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Author Topic: Accidentally made a work of art?  (Read 50867 times)

Isaac

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Accidentally made a work of art?
« on: July 16, 2015, 05:50:39 PM »

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Has the person who has accidentally taken a superb photograph made a work of art?
…
… one day Rosenthal took eighteen exposures, one of which would become the most famous and reproduced photograph from the war, and he had no idea which one. … "When you take a picture like that," he said, "you don't come away saying you got a great shot. You don't know."
…
The photograph of the flag raising was arguably produced as much by the Associated Press editor who selected and cropped it for distribution as it was by Rosenthal.

"Photography and the Art of Chance"


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Some say it's the most famous, perfectly composed news photo of all time.
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luxborealis

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Re: Accidentally made a work of art?
« Reply #1 on: July 16, 2015, 11:15:52 PM »

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Has the person who has accidentally taken a superb photograph made a work of art?

To answer your question - no, one cannot "accidentally" make art, not according to the definition of art I live by. I think of art as something that is intentional. It can be experimental, but even that is intentional. But more than that, the work created must also be solely the product of the artist's creative mind and aesthetic skills. Art is an ideal that few are able to achieve.

Being in the right place at the right time does not make it "art". Rosenthal's photograph may be famous and may be well-composed, but it's photojournalism – a type of documentation – not art. Culturally, we have come to call it art, because of its artistic nature, but, in my view, it isn't really art.

In fact, most of what we see and call art is not art. It's documentation, it's pictorial, it's eye-catching, it's full of design, it's aesthetic, it's beautiful (or not), but it's not art.

My working definition is this: Art is the product of a creative, expressive mind. Art is made when an artist creates something using their own creative mind and aesthetic skills.

Photographers make a photograph (that's something, isn't it), but rarely is the content a product of the photographer's own creative mind. Rosenthal didn't create the flag raising (the content that everyone raves about); he used his photojournalistic instincts and keen eye (his aesthetic skills) to record the event in an engaging and compelling way - but that doesn't make it art.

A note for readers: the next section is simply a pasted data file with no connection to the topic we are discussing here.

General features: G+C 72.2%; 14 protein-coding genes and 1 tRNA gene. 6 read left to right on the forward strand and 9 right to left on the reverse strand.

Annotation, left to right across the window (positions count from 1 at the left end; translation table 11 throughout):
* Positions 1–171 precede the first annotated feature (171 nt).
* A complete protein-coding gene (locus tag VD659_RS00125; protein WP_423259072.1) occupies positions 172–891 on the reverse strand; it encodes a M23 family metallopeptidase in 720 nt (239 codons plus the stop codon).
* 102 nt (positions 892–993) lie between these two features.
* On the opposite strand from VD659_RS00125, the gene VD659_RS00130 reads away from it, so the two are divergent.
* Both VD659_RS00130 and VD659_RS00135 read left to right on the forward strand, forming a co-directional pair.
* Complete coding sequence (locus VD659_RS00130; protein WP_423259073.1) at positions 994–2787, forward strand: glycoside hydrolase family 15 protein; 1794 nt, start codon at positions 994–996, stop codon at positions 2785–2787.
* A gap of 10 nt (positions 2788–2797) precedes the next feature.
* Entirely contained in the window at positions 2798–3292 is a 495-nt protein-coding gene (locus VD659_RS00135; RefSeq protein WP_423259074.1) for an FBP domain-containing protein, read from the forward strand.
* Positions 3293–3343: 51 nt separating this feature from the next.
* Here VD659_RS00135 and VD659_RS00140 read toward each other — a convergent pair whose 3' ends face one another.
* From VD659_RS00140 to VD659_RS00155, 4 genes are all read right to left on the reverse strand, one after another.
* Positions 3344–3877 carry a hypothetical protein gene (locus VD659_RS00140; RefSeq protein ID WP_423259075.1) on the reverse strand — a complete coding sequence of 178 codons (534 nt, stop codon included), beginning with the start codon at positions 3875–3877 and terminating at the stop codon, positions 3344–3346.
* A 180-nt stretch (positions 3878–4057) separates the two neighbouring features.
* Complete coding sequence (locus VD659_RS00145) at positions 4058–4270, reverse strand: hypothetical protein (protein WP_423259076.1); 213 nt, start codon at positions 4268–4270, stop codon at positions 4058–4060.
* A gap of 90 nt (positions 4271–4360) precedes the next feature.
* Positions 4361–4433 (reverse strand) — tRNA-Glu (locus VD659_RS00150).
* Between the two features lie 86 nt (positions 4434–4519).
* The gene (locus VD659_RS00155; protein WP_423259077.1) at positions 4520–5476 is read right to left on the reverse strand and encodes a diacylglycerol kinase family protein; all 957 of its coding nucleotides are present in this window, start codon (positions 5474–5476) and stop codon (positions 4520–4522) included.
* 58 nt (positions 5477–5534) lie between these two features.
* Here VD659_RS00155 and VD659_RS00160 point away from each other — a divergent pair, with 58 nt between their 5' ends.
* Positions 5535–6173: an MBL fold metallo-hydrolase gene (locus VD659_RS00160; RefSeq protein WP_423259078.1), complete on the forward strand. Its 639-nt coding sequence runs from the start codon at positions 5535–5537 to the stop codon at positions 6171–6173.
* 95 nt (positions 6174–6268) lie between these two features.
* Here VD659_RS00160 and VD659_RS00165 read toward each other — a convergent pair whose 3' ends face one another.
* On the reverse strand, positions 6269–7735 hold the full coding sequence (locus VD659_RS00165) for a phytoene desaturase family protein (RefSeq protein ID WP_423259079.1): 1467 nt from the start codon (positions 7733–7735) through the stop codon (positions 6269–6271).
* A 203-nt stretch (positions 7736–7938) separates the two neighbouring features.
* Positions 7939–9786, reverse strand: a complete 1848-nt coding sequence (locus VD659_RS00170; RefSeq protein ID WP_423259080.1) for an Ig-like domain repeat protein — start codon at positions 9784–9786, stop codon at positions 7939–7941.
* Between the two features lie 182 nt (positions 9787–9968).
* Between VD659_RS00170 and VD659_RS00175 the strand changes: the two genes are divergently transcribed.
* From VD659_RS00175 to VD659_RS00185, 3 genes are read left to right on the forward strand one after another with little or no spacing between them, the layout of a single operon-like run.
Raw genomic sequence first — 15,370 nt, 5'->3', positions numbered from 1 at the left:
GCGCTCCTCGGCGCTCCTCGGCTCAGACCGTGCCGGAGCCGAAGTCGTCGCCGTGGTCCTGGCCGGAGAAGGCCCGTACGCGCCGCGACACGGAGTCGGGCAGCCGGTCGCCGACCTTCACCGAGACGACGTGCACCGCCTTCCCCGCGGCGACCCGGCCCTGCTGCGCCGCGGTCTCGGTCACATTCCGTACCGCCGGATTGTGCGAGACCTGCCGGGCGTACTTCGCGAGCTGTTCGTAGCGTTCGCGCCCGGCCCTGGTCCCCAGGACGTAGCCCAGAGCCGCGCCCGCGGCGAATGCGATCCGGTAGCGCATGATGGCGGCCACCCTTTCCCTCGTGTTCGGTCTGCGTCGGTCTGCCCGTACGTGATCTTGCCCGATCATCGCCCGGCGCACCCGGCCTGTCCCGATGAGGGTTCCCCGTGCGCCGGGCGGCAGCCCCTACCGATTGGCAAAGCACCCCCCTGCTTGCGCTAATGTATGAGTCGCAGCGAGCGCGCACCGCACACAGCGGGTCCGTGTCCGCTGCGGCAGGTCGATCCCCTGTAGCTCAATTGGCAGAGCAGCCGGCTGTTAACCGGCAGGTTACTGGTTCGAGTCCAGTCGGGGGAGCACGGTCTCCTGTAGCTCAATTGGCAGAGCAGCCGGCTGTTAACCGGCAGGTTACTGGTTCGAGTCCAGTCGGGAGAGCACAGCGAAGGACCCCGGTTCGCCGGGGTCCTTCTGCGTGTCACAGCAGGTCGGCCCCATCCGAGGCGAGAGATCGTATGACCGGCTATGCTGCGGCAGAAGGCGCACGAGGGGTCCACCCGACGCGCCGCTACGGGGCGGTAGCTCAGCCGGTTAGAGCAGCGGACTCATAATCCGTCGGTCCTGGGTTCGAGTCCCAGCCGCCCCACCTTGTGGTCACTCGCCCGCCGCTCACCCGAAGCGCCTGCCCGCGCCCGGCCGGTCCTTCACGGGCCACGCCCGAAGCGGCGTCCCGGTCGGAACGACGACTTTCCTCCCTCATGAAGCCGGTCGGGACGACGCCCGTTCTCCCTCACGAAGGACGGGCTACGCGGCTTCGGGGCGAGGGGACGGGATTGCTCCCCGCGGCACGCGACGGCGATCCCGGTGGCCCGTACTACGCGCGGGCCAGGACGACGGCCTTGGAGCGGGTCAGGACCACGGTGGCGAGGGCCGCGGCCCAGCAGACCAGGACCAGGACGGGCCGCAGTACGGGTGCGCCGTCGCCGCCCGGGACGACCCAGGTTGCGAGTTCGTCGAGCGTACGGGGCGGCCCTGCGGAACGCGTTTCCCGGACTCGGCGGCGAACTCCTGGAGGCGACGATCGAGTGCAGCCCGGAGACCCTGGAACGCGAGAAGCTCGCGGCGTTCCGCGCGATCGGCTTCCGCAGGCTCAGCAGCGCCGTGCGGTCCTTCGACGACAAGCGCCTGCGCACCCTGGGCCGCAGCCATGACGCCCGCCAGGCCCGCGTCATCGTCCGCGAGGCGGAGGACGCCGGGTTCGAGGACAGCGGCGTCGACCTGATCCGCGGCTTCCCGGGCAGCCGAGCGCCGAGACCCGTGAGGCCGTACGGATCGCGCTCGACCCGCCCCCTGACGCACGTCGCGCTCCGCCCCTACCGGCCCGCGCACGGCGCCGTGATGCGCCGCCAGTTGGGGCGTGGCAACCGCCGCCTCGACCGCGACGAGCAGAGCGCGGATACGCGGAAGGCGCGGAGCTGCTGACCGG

Michelangelo carved "David" from a block of marble - he created it from his own imagination using his aesthetic skills. He painted the ceiling of the Sistine Chapel based on what was in his head (and approved by his patron - Pope Julius II).

What about painters who paint from a photograph, though – is it art? Hmmmm... grey area here. If they paint exactly what the photograph shows, then no - they are simply using paint to document a scene from a photograph. But if they add their own creative interpretation by changing what the photograph shows or by combining photographs, then it's approaching that "ideal" of art.

What about painters who paint landscapes, the Group of Seven, Tom Thomson and Emily Carr (must see: Exhibit at the AGO - on until 9 Aug.) – they are artists. What exists on their canvases is a creation of their mind's interpretation of the scene in front of them.

Yet, some will point out that photographers add their own interpretation of a scene when they choose a lens, aperture, shutter speed, filter, perspective and composition – doesn't that make it art? My feeling is still, no. They aren't capturing something that is the product of their creative mind – all of the content captured by the photographer still existed whether or not the scene was photographed, so they are documenting. They are being very specific about what they are documenting, taking advantage of the conditions that exist at that time and place to create a compelling photograph, but it is still documentation. What would make it "art", by the definition I'm working with, would be if the photographer re-created the scene in a new way, perhaps through long exposures, camera movement, multiple exposures combined in a new way (no, not HDR!).